HONG KONG (Reuters) - The head of Hong Kong Exchanges and Clearing (HKEx) rebuffed criticism of the bourse’s handling of the London Metal Exchange on Wednesday, but pledged to listen to core users of the world’s oldest metal market as it plans more reforms.
In his first speech since a major management reshuffle last month, Charles Li reinforced his message that a major overhaul was needed at the LME when the Hong Kong bourse bought it five years ago, but acknowledged that upset among physical users had hurt turnover.
“In the history of the LME ... the past five years is pretty short, but it feels very, very long,” Li said in some of his most candid comments about the challenges of buying the 140-year-old exchange in 2012.
A hike in trading fees two years ago drove many LME users to the over-the-counter markets, precipitating a 7.7-percent fall in trading volumes last year and 4.3-percent drop the year before, forcing the exchange to consider its future.
Dwindling volumes have hurt profits at HKEx, which is trying to recoup the $2.2 billion it paid for the LME.
Fee hikes are “largely behind us” and the HKEx is in the next phase of overhauling the LME into an efficient, profitable marketplace, Li said at the LMEWeek Asia conference in Hong Kong.
The LME dominates the trading of metals such as aluminum, copper and zinc, but incursions into its territory from rivals such as the Shanghai Futures Exchange (ShFE) and CME Group have seen its share of overall copper trading fall to nearly 60 percent from 80 percent in 2008.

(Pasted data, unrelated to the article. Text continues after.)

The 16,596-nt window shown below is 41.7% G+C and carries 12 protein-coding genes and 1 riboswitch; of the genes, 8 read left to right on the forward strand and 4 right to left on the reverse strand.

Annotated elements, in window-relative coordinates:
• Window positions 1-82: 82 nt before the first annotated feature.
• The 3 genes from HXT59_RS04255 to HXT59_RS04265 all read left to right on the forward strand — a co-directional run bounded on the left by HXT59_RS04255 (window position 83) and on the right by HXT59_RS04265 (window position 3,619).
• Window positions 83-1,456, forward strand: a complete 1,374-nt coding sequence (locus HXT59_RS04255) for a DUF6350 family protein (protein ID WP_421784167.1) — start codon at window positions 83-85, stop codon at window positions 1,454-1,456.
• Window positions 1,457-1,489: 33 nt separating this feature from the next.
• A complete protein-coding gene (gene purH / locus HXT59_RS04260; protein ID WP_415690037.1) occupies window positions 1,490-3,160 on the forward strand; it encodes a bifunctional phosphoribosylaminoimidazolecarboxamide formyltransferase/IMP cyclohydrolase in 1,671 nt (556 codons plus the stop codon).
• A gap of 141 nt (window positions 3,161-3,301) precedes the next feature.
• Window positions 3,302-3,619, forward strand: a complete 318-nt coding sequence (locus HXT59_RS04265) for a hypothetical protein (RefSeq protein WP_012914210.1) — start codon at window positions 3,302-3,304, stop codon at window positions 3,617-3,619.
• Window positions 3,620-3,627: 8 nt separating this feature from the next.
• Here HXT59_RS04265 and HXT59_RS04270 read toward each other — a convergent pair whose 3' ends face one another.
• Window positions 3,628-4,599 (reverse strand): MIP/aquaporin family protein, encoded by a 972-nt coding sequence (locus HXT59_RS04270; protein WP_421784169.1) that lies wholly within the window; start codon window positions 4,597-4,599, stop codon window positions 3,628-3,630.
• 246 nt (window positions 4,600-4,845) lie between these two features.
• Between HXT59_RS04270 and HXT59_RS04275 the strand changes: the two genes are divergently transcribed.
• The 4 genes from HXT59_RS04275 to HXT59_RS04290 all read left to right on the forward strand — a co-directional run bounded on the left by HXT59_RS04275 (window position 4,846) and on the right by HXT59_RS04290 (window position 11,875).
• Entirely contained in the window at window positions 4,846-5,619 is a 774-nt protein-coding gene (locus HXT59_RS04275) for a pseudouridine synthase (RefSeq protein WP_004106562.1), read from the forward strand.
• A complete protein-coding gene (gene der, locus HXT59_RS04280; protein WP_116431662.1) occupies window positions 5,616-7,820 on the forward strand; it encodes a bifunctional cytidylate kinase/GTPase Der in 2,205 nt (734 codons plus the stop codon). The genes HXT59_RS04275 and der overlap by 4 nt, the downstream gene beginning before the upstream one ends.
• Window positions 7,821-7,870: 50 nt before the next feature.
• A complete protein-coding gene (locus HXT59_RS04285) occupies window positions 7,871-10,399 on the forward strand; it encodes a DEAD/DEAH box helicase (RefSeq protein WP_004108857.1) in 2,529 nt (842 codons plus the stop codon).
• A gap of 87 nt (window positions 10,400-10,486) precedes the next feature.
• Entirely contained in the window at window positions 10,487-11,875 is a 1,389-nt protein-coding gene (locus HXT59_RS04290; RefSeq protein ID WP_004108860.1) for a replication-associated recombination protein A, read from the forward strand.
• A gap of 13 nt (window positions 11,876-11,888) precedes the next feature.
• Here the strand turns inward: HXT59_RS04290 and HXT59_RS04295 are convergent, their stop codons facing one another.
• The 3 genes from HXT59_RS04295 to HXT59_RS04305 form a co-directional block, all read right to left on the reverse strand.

Li appealed to HKEx shareholders and traditional physical users as the LME’s new management led by Chief Executive Matt Chamberlain aims to attract funds and reverse dwindling trading volumes.
“You can trust we’re trying and we’re trying very hard,” he said.
A combination of falling trading volumes and a perceived lack of strategy at the 140-year-old exchange led to the resignation of CEO Garry Jones.
Late last month, the LME launched a discussion paper which included topics such as standardizing futures contracts to boost their appeal to financial market participants without undermining the LME’s core physical market business.
“We’re asking for the first time - what do we need to preserve and where can we be a little more innovative?” he said.
“In my mind, all the futures plan boils down to one thing: how can we make the LME an easier place to trade, a more efficient place to trade?” he said.
Reporting by Josephine Mason and Melanie Burton; Editing by Joseph Radford